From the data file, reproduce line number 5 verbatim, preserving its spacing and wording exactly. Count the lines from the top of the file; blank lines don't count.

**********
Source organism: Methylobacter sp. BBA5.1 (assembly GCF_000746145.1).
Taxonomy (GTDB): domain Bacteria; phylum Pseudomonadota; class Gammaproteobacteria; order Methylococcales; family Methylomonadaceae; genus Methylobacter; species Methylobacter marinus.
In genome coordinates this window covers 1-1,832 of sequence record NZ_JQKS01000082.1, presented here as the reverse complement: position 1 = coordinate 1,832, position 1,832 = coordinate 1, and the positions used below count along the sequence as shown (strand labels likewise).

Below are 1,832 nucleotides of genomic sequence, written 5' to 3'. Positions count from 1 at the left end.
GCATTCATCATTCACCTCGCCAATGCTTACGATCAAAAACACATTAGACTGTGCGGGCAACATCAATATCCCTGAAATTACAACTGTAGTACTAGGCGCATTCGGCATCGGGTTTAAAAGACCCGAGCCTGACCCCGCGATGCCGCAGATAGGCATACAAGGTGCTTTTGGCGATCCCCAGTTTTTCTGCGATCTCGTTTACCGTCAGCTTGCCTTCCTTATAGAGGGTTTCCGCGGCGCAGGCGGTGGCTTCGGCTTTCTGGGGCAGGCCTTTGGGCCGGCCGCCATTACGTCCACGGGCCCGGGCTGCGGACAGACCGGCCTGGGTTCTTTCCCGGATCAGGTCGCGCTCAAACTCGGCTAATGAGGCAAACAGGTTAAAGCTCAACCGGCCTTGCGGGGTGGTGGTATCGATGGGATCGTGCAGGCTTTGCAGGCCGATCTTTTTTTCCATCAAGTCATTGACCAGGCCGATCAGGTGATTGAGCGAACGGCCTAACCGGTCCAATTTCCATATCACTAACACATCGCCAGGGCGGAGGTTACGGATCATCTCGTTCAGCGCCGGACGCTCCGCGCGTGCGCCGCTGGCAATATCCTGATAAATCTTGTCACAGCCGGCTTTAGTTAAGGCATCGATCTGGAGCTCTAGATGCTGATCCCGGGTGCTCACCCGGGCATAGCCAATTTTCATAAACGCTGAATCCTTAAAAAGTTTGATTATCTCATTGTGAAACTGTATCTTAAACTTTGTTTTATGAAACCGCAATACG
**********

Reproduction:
GCATTCATCATTCACCTCGCCAATGCTTACGATCAAAAACACATTAGACTGTGCGGGCAACATCAATATCCCTGAAATTACAACTGTAGTACTAGGCGCATTCGGCATCGGGTTTAAAAGACCCGAGCCTGACCCCGCGATGCCGCAGATAGGCATACAAGGTGCTTTTGGCGATCCCCAGTTTTTCTGCGATCTCGTTTACCGTCAGCTTGCCTTCCTTATAGAGGGTTTCCGCGGCGCAGGCGGTGGCTTCGGCTTTCTGGGGCAGGCCTTTGGGCCGGCCGCCATTACGTCCACGGGCCCGGGCTGCGGACAGACCGGCCTGGGTTCTTTCCCGGATCAGGTCGCGCTCAAACTCGGCTAATGAGGCAAACAGGTTAAAGCTCAACCGGCCTTGCGGGGTGGTGGTATCGATGGGATCGTGCAGGCTTTGCAGGCCGATCTTTTTTTCCATCAAGTCATTGACCAGGCCGATCAGGTGATTGAGCGAACGGCCTAACCGGTCCAATTTCCATATCACTAACACATCGCCAGGGCGGAGGTTACGGATCATCTCGTTCAGCGCCGGACGCTCCGCGCGTGCGCCGCTGGCAATATCCTGATAAATCTTGTCACAGCCGGCTTTAGTTAAGGCATCGATCTGGAGCTCTAGATGCTGATCCCGGGTGCTCACCCGGGCATAGCCAATTTTCATAAACGCTGAATCCTTAAAAAGTTTGATTATCTCATTGTGAAACTGTATCTTAAACTTTGTTTTATGAAACCGCAATACG